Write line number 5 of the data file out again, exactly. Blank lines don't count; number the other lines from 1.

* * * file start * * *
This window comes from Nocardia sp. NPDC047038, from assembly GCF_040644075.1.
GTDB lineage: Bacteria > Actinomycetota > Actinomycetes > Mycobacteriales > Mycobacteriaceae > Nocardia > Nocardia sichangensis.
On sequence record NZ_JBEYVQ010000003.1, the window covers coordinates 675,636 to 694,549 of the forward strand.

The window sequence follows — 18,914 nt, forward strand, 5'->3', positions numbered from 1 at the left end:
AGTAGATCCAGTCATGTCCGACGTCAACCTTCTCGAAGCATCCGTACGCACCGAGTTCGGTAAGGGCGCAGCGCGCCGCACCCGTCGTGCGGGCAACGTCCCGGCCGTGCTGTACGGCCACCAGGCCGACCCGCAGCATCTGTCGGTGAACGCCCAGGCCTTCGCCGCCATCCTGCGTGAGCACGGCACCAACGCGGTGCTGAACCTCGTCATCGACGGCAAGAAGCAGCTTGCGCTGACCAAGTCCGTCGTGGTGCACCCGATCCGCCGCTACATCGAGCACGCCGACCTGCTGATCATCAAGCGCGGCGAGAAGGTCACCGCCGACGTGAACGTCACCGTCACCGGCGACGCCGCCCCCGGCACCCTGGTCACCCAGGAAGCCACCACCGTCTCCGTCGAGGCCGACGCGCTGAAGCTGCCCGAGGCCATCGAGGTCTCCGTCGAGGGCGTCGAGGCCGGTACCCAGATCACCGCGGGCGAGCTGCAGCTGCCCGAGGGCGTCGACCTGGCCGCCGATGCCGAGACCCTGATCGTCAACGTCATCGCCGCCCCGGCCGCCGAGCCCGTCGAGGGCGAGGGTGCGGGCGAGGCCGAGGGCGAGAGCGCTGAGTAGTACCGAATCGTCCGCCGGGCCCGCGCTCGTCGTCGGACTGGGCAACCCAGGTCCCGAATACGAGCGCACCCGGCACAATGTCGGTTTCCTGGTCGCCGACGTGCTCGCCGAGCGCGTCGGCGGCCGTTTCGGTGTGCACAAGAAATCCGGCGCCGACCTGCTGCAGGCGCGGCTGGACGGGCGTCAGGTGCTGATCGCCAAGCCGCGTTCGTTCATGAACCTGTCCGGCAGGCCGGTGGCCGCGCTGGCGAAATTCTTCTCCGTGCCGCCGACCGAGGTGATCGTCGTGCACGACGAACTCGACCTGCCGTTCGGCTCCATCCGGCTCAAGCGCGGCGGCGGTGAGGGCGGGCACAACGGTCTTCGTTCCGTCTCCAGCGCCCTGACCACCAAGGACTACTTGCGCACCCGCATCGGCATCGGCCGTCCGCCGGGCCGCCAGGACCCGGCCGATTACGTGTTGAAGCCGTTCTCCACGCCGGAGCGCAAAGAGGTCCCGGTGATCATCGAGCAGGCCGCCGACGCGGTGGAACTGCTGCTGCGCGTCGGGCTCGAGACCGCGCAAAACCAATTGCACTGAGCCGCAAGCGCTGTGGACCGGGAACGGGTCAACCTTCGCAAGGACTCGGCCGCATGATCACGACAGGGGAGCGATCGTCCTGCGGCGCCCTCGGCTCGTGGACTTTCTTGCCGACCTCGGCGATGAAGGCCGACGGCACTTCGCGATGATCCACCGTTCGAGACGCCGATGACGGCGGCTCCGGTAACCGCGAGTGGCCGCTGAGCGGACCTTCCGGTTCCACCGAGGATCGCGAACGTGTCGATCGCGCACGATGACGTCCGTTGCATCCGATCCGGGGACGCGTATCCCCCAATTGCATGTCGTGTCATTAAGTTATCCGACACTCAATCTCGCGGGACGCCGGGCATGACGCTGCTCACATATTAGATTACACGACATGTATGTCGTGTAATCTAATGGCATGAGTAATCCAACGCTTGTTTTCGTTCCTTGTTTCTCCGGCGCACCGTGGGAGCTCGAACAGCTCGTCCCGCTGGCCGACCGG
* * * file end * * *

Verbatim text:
AGTAGATCCAGTCATGTCCGACGTCAACCTTCTCGAAGCATCCGTACGCACCGAGTTCGGTAAGGGCGCAGCGCGCCGCACCCGTCGTGCGGGCAACGTCCCGGCCGTGCTGTACGGCCACCAGGCCGACCCGCAGCATCTGTCGGTGAACGCCCAGGCCTTCGCCGCCATCCTGCGTGAGCACGGCACCAACGCGGTGCTGAACCTCGTCATCGACGGCAAGAAGCAGCTTGCGCTGACCAAGTCCGTCGTGGTGCACCCGATCCGCCGCTACATCGAGCACGCCGACCTGCTGATCATCAAGCGCGGCGAGAAGGTCACCGCCGACGTGAACGTCACCGTCACCGGCGACGCCGCCCCCGGCACCCTGGTCACCCAGGAAGCCACCACCGTCTCCGTCGAGGCCGACGCGCTGAAGCTGCCCGAGGCCATCGAGGTCTCCGTCGAGGGCGTCGAGGCCGGTACCCAGATCACCGCGGGCGAGCTGCAGCTGCCCGAGGGCGTCGACCTGGCCGCCGATGCCGAGACCCTGATCGTCAACGTCATCGCCGCCCCGGCCGCCGAGCCCGTCGAGGGCGAGGGTGCGGGCGAGGCCGAGGGCGAGAGCGCTGAGTAGTACCGAATCGTCCGCCGGGCCCGCGCTCGTCGTCGGACTGGGCAACCCAGGTCCCGAATACGAGCGCACCCGGCACAATGTCGGTTTCCTGGTCGCCGACGTGCTCGCCGAGCGCGTCGGCGGCCGTTTCGGTGTGCACAAGAAATCCGGCGCCGACCTGCTGCAGGCGCGGCTGGACGGGCGTCAGGTGCTGATCGCCAAGCCGCGTTCGTTCATGAACCTGTCCGGCAGGCCGGTGGCCGCGCTGGCGAAATTCTTCTCCGTGCCGCCGACCGAGGTGATCGTCGTGCACGACGAACTCGACCTGCCGTTCGGCTCCATCCGGCTCAAGCGCGGCGGCGGTGAGGGCGGGCACAACGGTCTTCGTTCCGTCTCCAGCGCCCTGACCACCAAGGACTACTTGCGCACCCGCATCGGCATCGGCCGTCCGCCGGGCCGCCAGGACCCGGCCGATTACGTGTTGAAGCCGTTCTCCACGCCGGAGCGCAAAGAGGTCCCGGTGATCATCGAGCAGGCCGCCGACGCGGTGGAACTGCTGCTGCGCGTCGGGCTCGAGACCGCGCAAAACCAATTGCACTGAGCCGCAAGCGCTGTGGACCGGGAACGGGTCAACCTTCGCAAGGACTCGGCCGCATGATCACGACAGGGGAGCGATCGTCCTGCGGCGCCCTCGGCTCGTGGACTTTCTTGCCGACCTCGGCGATGAAGGCCGACGGCACTTCGCGATGATCCACCGTTCGAGACGCCGATGACGGCGGCTCCGGTAACCGCGAGTGGCCGCTGAGCGGACCTTCCGGTTCCACCGAGGATCGCGAACGTGTCGATCGCGCACGATGACGTCCGTTGCATCCGATCCGGGGACGCGTATCCCCCAATTGCATGTCGTGTCATTAAGTTATCCGACACTCAATCTCGCGGGACGCCGGGCATGACGCTGCTCACATATTAGATTACACGACATGTATGTCGTGTAATCTAATGGCATGAGTAATCCAACGCTTGTTTTCGTTCCTTGTTTCTCCGGCGCACCGTGGGAGCTCGAACAGCTCGTCCCGCTGGCCGACCGG